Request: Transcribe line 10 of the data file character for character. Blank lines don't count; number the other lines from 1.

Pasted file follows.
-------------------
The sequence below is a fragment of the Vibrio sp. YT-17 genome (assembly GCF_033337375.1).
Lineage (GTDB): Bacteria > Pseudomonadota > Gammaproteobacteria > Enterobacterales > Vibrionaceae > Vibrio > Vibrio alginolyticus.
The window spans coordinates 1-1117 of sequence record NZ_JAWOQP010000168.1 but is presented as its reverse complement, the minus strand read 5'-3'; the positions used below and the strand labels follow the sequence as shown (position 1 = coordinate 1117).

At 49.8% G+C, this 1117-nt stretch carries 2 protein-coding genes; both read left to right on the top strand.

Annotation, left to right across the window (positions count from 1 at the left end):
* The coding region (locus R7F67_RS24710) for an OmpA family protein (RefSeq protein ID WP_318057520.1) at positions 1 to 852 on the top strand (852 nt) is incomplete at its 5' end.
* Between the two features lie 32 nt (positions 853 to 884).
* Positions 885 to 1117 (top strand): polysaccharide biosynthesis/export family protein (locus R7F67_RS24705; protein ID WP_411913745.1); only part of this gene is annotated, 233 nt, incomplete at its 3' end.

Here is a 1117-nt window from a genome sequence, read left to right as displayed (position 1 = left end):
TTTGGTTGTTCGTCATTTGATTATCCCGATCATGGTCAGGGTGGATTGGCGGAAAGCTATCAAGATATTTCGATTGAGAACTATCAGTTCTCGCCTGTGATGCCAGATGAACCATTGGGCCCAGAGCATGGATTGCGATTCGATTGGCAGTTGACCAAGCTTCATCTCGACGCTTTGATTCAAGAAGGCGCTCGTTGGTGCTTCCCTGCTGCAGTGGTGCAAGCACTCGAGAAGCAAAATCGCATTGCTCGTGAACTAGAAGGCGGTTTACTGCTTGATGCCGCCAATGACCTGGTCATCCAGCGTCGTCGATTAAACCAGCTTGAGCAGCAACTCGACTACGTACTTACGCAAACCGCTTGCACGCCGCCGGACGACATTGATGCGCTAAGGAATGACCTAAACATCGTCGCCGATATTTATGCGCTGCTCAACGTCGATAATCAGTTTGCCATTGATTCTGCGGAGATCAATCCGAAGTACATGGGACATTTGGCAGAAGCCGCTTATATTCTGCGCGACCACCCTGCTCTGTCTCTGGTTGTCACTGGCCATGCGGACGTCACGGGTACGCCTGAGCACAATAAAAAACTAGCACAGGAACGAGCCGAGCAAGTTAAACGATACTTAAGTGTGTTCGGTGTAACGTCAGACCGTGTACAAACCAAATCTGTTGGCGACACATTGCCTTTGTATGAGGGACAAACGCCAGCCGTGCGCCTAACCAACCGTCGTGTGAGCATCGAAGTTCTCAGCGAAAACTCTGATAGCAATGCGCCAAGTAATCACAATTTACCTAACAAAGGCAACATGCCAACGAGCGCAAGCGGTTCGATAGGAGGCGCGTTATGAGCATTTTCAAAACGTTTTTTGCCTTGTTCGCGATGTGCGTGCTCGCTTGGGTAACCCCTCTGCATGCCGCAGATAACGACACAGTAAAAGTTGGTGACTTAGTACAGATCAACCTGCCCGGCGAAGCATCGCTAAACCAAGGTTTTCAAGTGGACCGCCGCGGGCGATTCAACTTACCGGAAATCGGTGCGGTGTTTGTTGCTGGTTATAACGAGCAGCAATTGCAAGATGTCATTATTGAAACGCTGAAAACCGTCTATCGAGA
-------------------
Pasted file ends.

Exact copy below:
TTTGGTTGTTCGTCATTTGATTATCCCGATCATGGTCAGGGTGGATTGGCGGAAAGCTATCAAGATATTTCGATTGAGAACTATCAGTTCTCGCCTGTGATGCCAGATGAACCATTGGGCCCAGAGCATGGATTGCGATTCGATTGGCAGTTGACCAAGCTTCATCTCGACGCTTTGATTCAAGAAGGCGCTCGTTGGTGCTTCCCTGCTGCAGTGGTGCAAGCACTCGAGAAGCAAAATCGCATTGCTCGTGAACTAGAAGGCGGTTTACTGCTTGATGCCGCCAATGACCTGGTCATCCAGCGTCGTCGATTAAACCAGCTTGAGCAGCAACTCGACTACGTACTTACGCAAACCGCTTGCACGCCGCCGGACGACATTGATGCGCTAAGGAATGACCTAAACATCGTCGCCGATATTTATGCGCTGCTCAACGTCGATAATCAGTTTGCCATTGATTCTGCGGAGATCAATCCGAAGTACATGGGACATTTGGCAGAAGCCGCTTATATTCTGCGCGACCACCCTGCTCTGTCTCTGGTTGTCACTGGCCATGCGGACGTCACGGGTACGCCTGAGCACAATAAAAAACTAGCACAGGAACGAGCCGAGCAAGTTAAACGATACTTAAGTGTGTTCGGTGTAACGTCAGACCGTGTACAAACCAAATCTGTTGGCGACACATTGCCTTTGTATGAGGGACAAACGCCAGCCGTGCGCCTAACCAACCGTCGTGTGAGCATCGAAGTTCTCAGCGAAAACTCTGATAGCAATGCGCCAAGTAATCACAATTTACCTAACAAAGGCAACATGCCAACGAGCGCAAGCGGTTCGATAGGAGGCGCGTTATGAGCATTTTCAAAACGTTTTTTGCCTTGTTCGCGATGTGCGTGCTCGCTTGGGTAACCCCTCTGCATGCCGCAGATAACGACACAGTAAAAGTTGGTGACTTAGTACAGATCAACCTGCCCGGCGAAGCATCGCTAAACCAAGGTTTTCAAGTGGACCGCCGCGGGCGATTCAACTTACCGGAAATCGGTGCGGTGTTTGTTGCTGGTTATAACGAGCAGCAATTGCAAGATGTCATTATTGAAACGCTGAAAACCGTCTATCGAGA